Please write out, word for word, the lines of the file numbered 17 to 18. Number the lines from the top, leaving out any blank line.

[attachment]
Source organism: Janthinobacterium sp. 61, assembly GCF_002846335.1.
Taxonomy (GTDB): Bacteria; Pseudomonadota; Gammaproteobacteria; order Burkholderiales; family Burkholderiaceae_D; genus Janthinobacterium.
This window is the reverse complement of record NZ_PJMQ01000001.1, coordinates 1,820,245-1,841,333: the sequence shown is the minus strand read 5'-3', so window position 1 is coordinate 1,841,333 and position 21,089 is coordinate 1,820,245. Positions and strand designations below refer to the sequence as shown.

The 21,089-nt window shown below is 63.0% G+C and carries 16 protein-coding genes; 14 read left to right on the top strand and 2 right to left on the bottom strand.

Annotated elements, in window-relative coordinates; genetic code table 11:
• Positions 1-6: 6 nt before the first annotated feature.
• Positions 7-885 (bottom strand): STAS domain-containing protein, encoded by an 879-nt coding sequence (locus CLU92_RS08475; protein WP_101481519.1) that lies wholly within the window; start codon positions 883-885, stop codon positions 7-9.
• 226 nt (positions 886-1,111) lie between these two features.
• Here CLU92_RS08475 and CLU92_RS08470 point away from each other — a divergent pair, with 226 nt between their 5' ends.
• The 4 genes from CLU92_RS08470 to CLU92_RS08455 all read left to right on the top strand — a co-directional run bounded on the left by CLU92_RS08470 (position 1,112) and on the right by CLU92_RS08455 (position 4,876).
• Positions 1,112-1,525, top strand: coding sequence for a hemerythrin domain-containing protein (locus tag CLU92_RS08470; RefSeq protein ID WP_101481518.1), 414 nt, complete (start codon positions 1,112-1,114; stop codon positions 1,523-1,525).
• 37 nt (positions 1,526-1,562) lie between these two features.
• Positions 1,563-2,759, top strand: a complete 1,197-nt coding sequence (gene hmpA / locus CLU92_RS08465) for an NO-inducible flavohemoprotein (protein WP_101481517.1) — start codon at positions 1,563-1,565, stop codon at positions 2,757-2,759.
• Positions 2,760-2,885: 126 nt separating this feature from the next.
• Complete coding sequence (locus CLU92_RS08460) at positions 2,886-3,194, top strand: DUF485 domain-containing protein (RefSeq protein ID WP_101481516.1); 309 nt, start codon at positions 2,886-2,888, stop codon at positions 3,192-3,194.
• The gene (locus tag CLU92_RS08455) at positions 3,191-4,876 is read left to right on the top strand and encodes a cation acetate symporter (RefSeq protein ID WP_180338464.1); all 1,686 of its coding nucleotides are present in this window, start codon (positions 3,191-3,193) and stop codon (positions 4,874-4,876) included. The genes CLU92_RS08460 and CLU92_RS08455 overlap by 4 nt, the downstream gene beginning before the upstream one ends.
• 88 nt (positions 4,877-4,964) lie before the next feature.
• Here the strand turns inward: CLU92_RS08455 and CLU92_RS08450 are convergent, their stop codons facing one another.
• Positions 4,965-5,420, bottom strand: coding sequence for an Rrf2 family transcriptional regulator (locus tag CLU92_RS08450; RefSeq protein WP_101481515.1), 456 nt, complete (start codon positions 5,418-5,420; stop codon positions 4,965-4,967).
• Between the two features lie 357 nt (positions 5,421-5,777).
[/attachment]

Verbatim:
• 88 nt (positions 4,877-4,964) lie before the next feature.
• Here the strand turns inward: CLU92_RS08455 and CLU92_RS08450 are convergent, their stop codons facing one another.